Leave a Gift in your Will and make a lasting impact on your local community.

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A Gift in your Will

 

It all started with a gift in a Will – back in 1618 when Dr Thomas Edwards left £100 to the poor of Fulham. This marked the beginning of what is known today as Hammersmith United Charities and nearly 400 years later we are still here supporting local people in need.
Local need is increasing and the demand for our services is growing year on year. We have ambitious plans to grow our services to ensure that we can help meet this growing need in the future. For example, we are currently progressing plans to increase the scale of housing provision  for older people in our community. We are proud to donate £350,000 a year though our Grants Programme to help local community organisations tackle poverty, deprivation and disadvantage, but each year we have to turn down as many good funding applications as we support. We know that leaves vulnerable local people without the support they need.

Alone, we do not have the resources to meet the growing need in Hammersmith. We rely on the help of local people as much today as in 1618.

Could you consider leaving your community a gift in your will?

Or making a donation to support our work now?

For more information on how to leave a gift in your will, please see our brochure on the left or contact us here for  more information or to talk about it.

Can we rely on you?

Hammersmith Reflections – Award Winning Secret Gardens Open Saturday 9 June

Hammersmith United Charities is thrilled to announce the charity has won two awards at the London Gardens Society Competition for each of its two sheltered housing schemes for older people.  Sycamore House won third place for the large community gardens at the awards ceremony. (more…)

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Enigma Event – Polish Heritage Day

We were up against the Royal wedding, the FA cup final (featuring Chelsea), battery powered technology and Ikea flat pack garden furniture…it didn’t feel promising! But the sun shone, we viewed “the dress” on our mobile phones and we were enchanted by the hospitality of the organisers of Polish Heritage day in Ravenscourt Park.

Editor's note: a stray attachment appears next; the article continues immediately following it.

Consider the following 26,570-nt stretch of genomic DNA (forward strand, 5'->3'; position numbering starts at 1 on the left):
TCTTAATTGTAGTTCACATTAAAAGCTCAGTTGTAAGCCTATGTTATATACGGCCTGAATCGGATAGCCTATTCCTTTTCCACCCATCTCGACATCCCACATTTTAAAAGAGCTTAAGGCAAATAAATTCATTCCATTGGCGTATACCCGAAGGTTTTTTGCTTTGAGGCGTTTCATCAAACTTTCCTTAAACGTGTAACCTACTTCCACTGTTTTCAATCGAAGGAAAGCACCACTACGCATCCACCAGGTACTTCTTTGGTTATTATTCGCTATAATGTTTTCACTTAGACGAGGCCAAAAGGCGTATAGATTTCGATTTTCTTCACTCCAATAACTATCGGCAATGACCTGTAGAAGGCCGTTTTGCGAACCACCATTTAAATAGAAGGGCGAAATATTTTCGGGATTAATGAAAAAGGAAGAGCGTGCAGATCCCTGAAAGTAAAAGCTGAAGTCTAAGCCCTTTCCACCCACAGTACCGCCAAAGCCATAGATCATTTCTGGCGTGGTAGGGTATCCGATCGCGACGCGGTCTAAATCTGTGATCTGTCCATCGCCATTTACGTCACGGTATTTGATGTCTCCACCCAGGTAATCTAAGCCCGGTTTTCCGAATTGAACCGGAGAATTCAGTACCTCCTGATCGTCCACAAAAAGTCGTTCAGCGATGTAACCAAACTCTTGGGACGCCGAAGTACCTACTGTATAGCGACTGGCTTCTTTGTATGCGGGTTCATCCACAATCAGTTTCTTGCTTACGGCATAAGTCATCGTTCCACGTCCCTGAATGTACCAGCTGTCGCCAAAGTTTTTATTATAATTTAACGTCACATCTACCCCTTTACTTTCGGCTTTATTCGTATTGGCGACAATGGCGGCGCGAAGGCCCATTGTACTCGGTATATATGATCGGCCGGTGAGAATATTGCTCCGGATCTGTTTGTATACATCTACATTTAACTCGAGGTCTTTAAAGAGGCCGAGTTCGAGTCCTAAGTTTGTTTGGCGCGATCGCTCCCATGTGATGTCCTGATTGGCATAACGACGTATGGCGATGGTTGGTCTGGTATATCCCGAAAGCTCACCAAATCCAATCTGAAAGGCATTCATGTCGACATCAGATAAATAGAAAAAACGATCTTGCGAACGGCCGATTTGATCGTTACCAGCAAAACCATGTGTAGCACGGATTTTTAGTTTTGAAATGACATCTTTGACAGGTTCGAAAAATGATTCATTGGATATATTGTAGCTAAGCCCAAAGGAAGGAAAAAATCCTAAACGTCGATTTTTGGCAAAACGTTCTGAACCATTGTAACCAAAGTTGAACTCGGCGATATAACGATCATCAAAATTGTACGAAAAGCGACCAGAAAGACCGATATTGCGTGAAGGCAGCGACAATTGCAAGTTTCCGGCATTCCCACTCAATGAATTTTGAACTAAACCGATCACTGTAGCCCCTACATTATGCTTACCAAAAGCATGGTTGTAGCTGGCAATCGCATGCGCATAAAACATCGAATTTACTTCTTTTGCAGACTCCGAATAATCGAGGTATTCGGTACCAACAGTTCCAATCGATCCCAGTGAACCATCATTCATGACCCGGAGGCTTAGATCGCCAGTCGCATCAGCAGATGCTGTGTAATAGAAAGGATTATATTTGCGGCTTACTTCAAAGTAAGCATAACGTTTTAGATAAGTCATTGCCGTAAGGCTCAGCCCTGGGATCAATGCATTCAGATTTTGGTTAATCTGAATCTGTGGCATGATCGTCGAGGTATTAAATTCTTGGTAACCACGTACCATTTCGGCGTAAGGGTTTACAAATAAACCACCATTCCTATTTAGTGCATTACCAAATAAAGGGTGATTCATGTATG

This Enigma lunch took place in a tent on a drop in basis. The revelation was how to make people laugh – genuinely surprised, proper laughs – directly ask them to sit at a (slightly wobbly, bilious orange) table, eat bread and cheese and talk to someone they don’t know. For those who dared, this was everything we wanted from an Enigma event; people sharing their stories, their languages and their experiences.

We focused the lunch around the republication of “Passport to Exile”, memories of Polish migrants in the 1980s. And around an artist in residence who shared his art with us during the day. Technology failure denied us a Polish musician but instead we enjoyed – for the first time in this series of events – the conversation and enthusiasm of some delightful children.

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Irish Enigma Event

Serenaded by footstompingly enjoyable traditional Irish musicians, we enjoyed the hospitality of the new Irish Cultural Centre for our third Enigma lunch.

The hall was full for the occasion with guests drawn from the Cultural Centre, our residents, friends of the charity and neighbours who found out about the event from Next Door.

As hoped, the conversation flowed, sparked to some extent by responses to our republication of the reminiscences of Irish migrants first published in the 1980s. Guests were delighted to read the stories; some remembered the original project and, for others, the stories newly discovered, very much tuned in to their own memories.

We ended the event with a riveting and entertaining story by a professional story teller who had the whole hall enthralled and entertained with her tale of her life as the daughter of a small town shopkeeper  – and more seriously with her thoughts about “community”  – very much the theme of our Enigma lunches.

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Hammersmith Reflections – People who aren’t like us

I was sitting in the sunshine on a bench in Ravenscourt Park having a coffee when I noticed people waving from another bench on the far side of the Tea House. It was Diane, who lives locally near Hammersmith Grove, and a couple of other people.

Diane comes over. We haven’t seen each other for a while. She’s pleased to see me and shrieks in delight.  I am delighted to bump in to her too. Diane smiles. You should see that smile; (more…)

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